Here's a question I received about the WOMMA Terminology Framework and specifically the characteristic of Topicality.
In all the FAQ posts I will make the students' identity anonymous.
Dr. Carl,And here's my response:
As I'm working on our group's WOMM campaign paper, discussing the campaign in terms of the WOMMA terminology framework, I'm having trouble understanding the meaning of the word topicality (as it applies to WOMUnits). Quite frankly, I'm still not convinced that topicality (much like WOMUnit) is even a real word.
Could you please provide some clarification to the meaning of this word?? The definition in the WOMMA reading is unclear and the definitions don't do much to support it.
While WOMUnit is clearly a "clunky" term (which refers to the message in a WOM episode), topicality is pretty straightforward once it's explained properly. Basically think about it as being a message that is "on topic." Of course, "on topic" is always in the context of a "desired" message relative to some person, group, or organization. So think about if there's a campaign where the marketer wants to get a message out about the health benefits of a product. If people end up talking about the health benefits then the WOMUnits, or messages, created by the Participants are "on topic" because they are consistent with the desired message the marketer wanted to get across originally.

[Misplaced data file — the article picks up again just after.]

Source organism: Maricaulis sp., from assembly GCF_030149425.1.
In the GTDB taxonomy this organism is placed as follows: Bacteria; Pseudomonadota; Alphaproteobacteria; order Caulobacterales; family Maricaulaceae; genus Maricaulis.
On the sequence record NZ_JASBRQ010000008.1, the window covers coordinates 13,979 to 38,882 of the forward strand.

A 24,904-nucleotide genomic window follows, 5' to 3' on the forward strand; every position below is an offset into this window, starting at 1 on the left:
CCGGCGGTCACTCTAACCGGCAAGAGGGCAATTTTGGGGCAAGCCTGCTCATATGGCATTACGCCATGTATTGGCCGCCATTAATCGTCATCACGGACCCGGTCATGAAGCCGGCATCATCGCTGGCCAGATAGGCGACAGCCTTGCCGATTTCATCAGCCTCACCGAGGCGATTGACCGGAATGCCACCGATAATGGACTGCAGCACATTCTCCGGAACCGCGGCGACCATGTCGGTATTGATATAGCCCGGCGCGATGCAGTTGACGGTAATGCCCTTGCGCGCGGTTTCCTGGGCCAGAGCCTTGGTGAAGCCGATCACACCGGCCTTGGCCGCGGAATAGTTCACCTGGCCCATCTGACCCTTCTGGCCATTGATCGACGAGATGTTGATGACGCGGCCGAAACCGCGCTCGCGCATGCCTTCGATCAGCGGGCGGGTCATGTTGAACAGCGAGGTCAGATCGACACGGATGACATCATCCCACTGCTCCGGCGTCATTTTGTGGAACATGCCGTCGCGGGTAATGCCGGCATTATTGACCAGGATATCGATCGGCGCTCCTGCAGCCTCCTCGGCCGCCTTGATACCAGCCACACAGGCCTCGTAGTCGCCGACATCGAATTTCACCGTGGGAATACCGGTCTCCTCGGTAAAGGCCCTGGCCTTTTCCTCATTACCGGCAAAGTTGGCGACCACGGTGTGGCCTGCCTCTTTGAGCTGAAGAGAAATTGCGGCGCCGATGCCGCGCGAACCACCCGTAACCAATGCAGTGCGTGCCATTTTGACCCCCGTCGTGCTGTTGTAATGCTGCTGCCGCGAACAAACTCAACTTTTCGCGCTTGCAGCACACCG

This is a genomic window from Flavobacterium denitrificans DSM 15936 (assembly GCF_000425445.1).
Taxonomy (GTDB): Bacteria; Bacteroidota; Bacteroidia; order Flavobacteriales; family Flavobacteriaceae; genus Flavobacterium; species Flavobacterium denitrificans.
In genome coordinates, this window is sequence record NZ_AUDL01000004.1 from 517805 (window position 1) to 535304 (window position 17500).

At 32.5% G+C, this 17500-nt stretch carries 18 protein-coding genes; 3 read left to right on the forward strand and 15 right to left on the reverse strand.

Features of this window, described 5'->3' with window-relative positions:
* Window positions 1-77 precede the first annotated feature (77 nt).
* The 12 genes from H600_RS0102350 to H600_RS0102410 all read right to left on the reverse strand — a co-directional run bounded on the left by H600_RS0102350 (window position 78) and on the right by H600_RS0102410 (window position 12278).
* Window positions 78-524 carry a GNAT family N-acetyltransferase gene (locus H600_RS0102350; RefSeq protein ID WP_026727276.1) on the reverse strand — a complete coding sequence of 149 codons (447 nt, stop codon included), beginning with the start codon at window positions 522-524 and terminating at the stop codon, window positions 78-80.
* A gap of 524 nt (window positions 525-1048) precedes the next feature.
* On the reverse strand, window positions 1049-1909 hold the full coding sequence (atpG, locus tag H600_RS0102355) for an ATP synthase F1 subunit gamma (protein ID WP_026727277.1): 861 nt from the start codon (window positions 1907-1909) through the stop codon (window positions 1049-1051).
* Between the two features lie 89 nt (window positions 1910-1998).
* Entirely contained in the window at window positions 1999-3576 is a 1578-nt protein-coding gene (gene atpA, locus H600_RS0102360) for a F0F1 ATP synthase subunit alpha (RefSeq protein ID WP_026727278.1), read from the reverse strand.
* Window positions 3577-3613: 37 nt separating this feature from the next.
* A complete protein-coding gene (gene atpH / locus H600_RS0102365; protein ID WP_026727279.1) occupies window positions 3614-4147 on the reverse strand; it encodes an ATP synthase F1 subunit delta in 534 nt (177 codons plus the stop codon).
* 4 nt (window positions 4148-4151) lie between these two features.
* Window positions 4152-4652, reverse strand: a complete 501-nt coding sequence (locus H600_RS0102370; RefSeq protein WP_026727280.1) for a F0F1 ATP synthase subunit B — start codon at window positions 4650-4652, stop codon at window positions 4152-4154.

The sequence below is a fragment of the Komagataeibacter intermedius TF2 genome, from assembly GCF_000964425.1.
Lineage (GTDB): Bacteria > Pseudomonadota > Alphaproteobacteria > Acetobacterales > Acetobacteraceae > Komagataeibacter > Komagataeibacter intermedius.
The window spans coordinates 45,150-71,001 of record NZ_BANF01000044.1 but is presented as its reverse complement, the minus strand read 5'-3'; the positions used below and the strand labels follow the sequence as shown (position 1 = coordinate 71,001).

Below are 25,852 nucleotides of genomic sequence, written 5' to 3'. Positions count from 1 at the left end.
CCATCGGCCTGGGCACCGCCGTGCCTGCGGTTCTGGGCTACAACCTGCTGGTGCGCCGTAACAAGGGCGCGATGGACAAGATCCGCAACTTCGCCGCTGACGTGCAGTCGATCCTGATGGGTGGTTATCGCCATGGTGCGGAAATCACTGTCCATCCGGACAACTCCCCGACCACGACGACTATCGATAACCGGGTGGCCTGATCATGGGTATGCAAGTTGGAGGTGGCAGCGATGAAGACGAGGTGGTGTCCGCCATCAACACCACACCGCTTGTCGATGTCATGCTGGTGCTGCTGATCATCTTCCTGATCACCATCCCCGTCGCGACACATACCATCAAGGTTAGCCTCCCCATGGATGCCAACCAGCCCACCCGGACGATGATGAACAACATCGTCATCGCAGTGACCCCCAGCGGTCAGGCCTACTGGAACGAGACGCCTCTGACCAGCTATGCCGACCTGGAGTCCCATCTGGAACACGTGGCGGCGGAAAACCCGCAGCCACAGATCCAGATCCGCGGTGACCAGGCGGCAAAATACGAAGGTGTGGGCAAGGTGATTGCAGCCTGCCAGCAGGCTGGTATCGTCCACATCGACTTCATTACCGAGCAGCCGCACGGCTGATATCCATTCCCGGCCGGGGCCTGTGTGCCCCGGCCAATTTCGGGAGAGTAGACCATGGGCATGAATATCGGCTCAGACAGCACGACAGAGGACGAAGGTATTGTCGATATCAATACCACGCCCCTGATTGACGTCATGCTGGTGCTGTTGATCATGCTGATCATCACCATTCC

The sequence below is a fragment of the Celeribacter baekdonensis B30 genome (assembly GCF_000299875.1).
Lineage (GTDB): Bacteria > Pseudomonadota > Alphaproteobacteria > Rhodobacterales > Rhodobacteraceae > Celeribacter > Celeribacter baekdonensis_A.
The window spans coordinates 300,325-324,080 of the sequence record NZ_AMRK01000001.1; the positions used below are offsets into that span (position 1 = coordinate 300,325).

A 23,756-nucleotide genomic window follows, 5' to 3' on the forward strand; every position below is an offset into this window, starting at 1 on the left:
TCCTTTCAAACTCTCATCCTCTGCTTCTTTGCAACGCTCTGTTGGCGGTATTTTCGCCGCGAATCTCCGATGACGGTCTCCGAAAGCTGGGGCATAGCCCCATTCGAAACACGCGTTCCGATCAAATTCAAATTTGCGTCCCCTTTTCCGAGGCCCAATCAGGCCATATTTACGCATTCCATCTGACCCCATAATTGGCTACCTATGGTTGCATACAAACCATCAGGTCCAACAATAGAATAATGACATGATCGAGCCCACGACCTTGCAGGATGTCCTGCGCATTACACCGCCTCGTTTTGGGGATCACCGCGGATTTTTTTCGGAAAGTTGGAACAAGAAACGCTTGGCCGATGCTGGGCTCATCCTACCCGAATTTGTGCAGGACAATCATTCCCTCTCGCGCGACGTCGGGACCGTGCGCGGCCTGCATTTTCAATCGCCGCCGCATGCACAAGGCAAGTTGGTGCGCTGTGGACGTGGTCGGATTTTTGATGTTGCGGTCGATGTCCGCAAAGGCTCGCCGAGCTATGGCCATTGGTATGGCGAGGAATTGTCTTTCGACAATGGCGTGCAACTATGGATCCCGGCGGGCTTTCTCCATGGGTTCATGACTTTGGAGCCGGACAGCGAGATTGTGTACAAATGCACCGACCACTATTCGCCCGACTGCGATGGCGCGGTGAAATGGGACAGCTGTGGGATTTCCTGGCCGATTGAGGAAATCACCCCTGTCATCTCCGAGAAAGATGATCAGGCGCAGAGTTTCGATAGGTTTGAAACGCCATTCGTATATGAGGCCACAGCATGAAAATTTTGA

What has high topicality to one group might have low topicality to another. Think about the Chevy Tahoe campaign we discussed in class. If people made videos about how cool the SUV was and all that it allowed people to do, those consumer generated videos would have high topicality from Chevy's perspective. However, many of the videos were "spoof" ads and talked about how the vehicles were anti-environment and gas-guzzlers. From Chevy's perspective the WOMUnits (the consumer generated videos) had low topicality, but from the creators' perspective that WOMUnit has high topicality because it's consistent with the message that person or group wants to get across.
I hope that helps! Let me know if you have any questions.
Tags: WOM word of mouth Word-of-Mouth Marketing buzz marketing viral marketing marketing communication WOMMA Terminology Framework